To Stretch or Not?

To Stretch or Not to Stretch?

To stretch or not to stretch? Impact on performance and injury rates in runners.
By Thomas Michaud, DC

To Your Health: Exploring the Science of Stretching

To Stretch or NotThe debate is raging over whether stretching is more effective than not stretching, particularly when it comes to running.

Given the improved running efficiency associated with muscle tightness, you would think that the world’s fastest runners would all be extremely stiff. Yet today’s elite runners are actually significantly more flexible because tight muscles are easily injured and more likely to be sore after a hard workout. So, to stretch or not to stretch? Let’s find out.

In 1986, Rob DeCastella set a course record by running the Boston Marathon in 2:07:51, just 39 seconds off the world record.

A few days be­fore the race, I saw Rob in my office; when I checked his hamstring flexibility, I was shocked to see he could barely raise each leg 30 degrees off the table (even tight runners can raise their legs 60 degrees). Having never seen hamstrings that tight, I asked Rob if he ever stretched. He responded: “When I run, that’s as far as my legs go forward, so that’s as far as I want them to go forward.”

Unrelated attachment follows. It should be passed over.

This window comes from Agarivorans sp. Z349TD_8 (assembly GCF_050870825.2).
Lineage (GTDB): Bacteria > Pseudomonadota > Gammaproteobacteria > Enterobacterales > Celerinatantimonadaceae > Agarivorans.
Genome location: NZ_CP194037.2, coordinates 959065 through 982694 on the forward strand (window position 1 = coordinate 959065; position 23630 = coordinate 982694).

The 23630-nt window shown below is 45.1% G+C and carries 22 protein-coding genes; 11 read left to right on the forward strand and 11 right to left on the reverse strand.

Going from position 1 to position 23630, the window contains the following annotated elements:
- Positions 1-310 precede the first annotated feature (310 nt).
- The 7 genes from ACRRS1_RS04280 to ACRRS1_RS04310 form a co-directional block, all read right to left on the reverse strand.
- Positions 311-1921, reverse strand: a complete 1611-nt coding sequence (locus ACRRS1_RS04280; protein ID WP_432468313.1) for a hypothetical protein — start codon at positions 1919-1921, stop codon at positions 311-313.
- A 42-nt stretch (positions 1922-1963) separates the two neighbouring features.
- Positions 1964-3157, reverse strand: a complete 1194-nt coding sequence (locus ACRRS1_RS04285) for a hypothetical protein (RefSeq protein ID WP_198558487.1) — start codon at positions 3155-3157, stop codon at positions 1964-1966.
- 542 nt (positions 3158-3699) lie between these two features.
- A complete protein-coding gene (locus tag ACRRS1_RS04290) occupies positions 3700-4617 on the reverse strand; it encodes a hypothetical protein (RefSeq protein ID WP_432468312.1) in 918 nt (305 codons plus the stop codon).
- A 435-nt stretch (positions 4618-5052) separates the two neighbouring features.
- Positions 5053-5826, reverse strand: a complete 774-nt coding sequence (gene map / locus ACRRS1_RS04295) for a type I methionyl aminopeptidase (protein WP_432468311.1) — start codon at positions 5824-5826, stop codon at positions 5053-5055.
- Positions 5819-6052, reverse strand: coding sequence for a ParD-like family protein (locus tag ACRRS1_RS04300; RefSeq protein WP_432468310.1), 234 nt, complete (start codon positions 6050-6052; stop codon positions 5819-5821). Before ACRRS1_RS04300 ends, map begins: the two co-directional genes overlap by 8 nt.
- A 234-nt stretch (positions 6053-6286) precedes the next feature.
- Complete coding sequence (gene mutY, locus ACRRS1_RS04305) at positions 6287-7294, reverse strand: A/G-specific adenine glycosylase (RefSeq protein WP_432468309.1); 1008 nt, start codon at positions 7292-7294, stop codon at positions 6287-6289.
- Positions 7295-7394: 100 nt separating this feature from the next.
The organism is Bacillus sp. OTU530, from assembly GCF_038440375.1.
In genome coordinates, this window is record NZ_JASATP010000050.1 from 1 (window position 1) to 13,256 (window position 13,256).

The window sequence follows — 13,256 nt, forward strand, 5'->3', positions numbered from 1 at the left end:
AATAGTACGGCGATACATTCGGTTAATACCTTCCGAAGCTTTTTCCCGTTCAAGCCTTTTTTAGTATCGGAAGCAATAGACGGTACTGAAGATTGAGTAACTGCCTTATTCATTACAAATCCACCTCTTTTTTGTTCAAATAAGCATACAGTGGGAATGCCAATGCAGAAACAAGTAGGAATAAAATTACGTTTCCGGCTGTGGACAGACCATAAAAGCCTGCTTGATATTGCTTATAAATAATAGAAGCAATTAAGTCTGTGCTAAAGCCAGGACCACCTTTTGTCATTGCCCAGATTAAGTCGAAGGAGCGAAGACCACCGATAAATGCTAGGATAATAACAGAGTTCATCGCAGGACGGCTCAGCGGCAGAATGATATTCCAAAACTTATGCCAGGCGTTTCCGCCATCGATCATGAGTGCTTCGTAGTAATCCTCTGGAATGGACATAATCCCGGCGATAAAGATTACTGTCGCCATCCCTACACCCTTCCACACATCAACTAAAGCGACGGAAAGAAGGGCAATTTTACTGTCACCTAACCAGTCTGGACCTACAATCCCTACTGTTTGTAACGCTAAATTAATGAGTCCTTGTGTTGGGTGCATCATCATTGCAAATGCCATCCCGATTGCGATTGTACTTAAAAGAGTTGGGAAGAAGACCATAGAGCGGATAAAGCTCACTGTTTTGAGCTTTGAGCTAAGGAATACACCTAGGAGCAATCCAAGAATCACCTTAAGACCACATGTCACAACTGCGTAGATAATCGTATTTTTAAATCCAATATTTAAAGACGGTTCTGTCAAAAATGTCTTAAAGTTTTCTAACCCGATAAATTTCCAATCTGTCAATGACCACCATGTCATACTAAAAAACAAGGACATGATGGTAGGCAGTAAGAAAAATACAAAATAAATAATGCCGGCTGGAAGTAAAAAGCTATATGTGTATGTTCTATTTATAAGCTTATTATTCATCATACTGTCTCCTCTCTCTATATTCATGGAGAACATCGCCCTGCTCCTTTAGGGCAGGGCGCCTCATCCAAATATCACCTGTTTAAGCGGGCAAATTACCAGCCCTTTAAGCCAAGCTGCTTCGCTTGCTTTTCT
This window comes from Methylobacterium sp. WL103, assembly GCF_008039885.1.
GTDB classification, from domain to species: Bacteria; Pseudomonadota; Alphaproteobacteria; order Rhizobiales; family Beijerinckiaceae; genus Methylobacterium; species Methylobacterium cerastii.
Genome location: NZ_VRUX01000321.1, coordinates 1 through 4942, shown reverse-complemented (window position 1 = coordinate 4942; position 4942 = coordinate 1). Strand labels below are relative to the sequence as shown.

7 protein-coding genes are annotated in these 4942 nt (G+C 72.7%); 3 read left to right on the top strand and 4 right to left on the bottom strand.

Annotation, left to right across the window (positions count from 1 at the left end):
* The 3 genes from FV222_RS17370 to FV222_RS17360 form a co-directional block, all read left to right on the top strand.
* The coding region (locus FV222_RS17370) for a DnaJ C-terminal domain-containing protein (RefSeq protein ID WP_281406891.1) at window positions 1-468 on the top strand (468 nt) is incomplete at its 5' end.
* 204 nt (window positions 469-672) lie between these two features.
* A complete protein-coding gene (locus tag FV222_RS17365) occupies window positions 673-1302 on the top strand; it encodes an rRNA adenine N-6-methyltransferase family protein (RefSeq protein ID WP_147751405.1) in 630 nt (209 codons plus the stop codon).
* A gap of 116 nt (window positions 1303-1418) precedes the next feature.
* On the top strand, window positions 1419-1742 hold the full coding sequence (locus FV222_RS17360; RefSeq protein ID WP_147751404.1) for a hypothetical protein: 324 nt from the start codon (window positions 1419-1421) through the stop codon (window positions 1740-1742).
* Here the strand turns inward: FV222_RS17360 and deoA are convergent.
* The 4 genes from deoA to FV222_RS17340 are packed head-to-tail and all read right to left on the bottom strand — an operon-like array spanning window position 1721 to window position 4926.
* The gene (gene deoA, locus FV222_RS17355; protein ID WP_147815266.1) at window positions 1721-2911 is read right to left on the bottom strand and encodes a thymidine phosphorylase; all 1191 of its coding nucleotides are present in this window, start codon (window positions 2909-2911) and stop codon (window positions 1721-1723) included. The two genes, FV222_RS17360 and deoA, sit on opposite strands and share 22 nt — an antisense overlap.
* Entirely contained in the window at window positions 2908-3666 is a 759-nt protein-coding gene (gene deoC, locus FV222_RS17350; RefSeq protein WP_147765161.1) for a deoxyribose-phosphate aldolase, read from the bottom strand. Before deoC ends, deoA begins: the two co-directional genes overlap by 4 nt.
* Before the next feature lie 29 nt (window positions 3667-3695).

At the time, it was just assumed that runners had to stretch to run fast and remain injury-free, but here was one of the world’s fastest runners who not only didn’t stretch regularly, but avoided stretching altogether!

According to conventional wisdom, I should have encouraged Rob to stretch, but I didn’t. Besides being one of the world’s fastest runners, Rob DeCastella knew a lot about exercise physiology and I trusted his judgment.

Years later, research appeared suggesting tight runners were metabolically more efficient than flexible runners. This is what DeCastella intuitively knew: Tight muscles can store and return energy in the form of elastic recoil, just like a rubber band can stretch and snap back with no effort. Because tight muscles provide free energy (i.e., the muscle fibers are not short­ening to produce force, so there is no metabolic expense), stiff muscles can significantly im­prove efficiency when running long distances.

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